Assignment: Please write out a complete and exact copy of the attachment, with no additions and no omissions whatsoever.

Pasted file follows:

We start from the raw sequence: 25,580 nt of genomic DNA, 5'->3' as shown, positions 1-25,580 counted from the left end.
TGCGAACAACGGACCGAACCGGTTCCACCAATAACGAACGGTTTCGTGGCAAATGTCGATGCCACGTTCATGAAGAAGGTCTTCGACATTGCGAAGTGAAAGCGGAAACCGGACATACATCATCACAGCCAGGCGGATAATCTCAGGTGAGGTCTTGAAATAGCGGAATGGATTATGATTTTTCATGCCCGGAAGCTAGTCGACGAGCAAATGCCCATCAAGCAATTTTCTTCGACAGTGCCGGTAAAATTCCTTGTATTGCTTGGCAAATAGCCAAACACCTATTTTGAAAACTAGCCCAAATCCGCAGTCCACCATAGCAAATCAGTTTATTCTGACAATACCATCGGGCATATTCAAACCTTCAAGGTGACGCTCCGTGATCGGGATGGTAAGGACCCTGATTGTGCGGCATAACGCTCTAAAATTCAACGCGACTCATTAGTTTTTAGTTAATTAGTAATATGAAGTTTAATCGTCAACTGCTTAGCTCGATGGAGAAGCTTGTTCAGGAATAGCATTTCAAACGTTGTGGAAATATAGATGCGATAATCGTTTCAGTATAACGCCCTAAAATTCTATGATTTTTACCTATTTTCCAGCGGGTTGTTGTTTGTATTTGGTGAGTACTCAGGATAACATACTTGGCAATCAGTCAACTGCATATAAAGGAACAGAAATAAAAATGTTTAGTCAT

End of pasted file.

We start from the raw sequence: 25,580 nt of genomic DNA, 5'->3' as shown, positions 1-25,580 counted from the left end.
TGCGAACAACGGACCGAACCGGTTCCACCAATAACGAACGGTTTCGTGGCAAATGTCGATGCCACGTTCATGAAGAAGGTCTTCGACATTGCGAAGTGAAAGCGGAAACCGGACATACATCATCACAGCCAGGCGGATAATCTCAGGTGAGGTCTTGAAATAGCGGAATGGATTATGATTTTTCATGCCCGGAAGCTAGTCGACGAGCAAATGCCCATCAAGCAATTTTCTTCGACAGTGCCGGTAAAATTCCTTGTATTGCTTGGCAAATAGCCAAACACCTATTTTGAAAACTAGCCCAAATCCGCAGTCCACCATAGCAAATCAGTTTATTCTGACAATACCATCGGGCATATTCAAACCTTCAAGGTGACGCTCCGTGATCGGGATGGTAAGGACCCTGATTGTGCGGCATAACGCTCTAAAATTCAACGCGACTCATTAGTTTTTAGTTAATTAGTAATATGAAGTTTAATCGTCAACTGCTTAGCTCGATGGAGAAGCTTGTTCAGGAATAGCATTTCAAACGTTGTGGAAATATAGATGCGATAATCGTTTCAGTATAACGCCCTAAAATTCTATGATTTTTACCTATTTTCCAGCGGGTTGTTGTTTGTATTTGGTGAGTACTCAGGATAACATACTTGGCAATCAGTCAACTGCATATAAAGGAACAGAAATAAAAATGTTTAGTCAT